I worked at the interface of government, Parliament and the law for 37 years, led the drafters of UK legislation and gave constitutional advice. I’d like to share with the project my doubts about the practicability and wisdom of a written constitution for the UK.

Pre-legislative analysis

One of the first things new legislative drafters learn is that Acts of Parliament can do only one thing: change the law.

The preparation of legislation involves three stages.

  • First, you identify the political objective: the practical change in the real world which is desired.
  • Secondly, you identify whether the law needs to be changed to achieve that objective, and if so what the change is: the legal policy. It may, for example, be the removal of a legal obstacle or “mischief”, such as a restriction on powers or capacity, or it may involve new legal incentives to particular conduct.
  • Lastly, you determine the best way to make that change. Both the legal detail of the change and the drafting must ensure, not only that the change works in purely legal terms to implement the legal policy, but also that it works in practical terms to promote the political objective.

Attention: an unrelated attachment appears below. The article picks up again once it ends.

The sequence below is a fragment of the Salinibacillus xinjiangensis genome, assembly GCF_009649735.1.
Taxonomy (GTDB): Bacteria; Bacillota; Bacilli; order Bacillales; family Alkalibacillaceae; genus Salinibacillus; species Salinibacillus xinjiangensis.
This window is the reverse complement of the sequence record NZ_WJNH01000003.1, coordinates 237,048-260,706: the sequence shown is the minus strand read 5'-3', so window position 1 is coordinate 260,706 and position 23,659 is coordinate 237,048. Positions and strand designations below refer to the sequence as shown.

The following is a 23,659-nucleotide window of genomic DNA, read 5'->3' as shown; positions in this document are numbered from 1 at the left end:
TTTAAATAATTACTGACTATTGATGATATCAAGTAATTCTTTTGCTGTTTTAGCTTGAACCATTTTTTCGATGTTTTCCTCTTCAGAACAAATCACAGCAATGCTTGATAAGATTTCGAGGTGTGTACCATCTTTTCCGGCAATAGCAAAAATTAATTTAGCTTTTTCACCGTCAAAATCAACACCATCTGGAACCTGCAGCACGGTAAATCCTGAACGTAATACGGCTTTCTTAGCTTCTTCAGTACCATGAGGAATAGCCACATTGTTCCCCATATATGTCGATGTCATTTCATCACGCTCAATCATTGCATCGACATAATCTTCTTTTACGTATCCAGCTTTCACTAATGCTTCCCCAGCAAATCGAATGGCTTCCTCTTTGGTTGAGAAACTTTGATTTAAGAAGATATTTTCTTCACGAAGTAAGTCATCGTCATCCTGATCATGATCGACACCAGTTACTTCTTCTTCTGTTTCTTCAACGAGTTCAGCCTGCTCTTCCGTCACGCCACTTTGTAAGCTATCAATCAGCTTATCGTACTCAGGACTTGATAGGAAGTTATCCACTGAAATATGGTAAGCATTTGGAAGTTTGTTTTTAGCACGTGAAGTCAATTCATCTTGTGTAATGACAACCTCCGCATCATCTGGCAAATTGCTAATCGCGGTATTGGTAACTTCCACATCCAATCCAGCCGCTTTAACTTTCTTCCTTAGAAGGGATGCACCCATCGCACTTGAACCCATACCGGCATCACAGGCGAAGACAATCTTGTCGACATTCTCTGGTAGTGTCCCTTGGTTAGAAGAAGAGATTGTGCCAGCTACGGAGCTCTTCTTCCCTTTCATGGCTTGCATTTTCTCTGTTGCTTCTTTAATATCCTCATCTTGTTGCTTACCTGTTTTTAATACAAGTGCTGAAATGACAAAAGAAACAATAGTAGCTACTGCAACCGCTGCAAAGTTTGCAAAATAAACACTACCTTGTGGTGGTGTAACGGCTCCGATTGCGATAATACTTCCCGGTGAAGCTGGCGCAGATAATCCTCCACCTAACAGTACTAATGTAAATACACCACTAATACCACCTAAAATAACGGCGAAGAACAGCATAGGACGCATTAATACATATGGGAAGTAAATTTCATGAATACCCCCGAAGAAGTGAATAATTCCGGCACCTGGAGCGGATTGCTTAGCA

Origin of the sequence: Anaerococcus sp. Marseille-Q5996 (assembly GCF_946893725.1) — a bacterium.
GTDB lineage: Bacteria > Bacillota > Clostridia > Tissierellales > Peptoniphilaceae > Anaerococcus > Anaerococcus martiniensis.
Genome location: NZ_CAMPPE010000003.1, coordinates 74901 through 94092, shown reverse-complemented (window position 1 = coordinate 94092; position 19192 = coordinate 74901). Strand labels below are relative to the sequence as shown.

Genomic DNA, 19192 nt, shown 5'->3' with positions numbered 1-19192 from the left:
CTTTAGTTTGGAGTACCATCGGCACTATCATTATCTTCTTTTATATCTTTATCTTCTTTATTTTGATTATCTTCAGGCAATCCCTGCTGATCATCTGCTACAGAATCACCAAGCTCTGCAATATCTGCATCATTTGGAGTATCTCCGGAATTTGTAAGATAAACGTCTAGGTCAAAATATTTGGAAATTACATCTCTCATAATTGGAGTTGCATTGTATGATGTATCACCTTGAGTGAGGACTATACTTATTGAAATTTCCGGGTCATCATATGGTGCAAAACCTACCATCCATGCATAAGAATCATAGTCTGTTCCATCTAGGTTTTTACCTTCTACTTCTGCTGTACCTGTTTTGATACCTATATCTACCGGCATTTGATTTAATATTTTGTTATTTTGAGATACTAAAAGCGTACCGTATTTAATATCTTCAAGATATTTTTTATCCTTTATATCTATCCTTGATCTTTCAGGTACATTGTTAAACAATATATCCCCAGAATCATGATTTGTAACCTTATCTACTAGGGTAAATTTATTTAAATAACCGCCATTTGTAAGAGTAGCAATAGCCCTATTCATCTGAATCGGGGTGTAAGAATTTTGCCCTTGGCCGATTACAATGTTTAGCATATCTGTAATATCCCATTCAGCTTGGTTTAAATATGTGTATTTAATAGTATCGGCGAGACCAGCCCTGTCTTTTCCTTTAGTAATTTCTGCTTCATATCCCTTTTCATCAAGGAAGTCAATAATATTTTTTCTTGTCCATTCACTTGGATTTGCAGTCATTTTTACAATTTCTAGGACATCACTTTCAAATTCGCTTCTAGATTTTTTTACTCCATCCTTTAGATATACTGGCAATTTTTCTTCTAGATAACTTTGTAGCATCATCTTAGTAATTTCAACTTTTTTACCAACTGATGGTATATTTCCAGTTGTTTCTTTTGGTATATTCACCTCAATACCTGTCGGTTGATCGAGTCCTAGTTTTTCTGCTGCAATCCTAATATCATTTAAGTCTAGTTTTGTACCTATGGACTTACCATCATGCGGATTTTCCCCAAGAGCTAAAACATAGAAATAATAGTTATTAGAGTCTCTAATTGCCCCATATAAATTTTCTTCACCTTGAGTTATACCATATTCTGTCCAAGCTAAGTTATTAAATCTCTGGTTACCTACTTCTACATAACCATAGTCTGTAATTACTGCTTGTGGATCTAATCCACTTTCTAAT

Legislation is likely to go wrong when elements of this process become disconnected. One common risk is the making of false assumptions about how the legal policy might serve a particular political objective. An obvious example is an assumption that prohibiting the way people currently achieve X will prevent them from wanting to achieve X, so they will not try to find another way to achieve X.

Another risk is that, in the development of the legal policy or the polishing of the drafting, those involved will lose sight of how that policy connects with the political objective. Both the political objective and the legal policy are likely to involve modifications of complex systems. Modifications of each will have effects elsewhere in that system, and on the other. Legislating involves assessing the likely impact throughout both systems of the proposed changes. Continue reading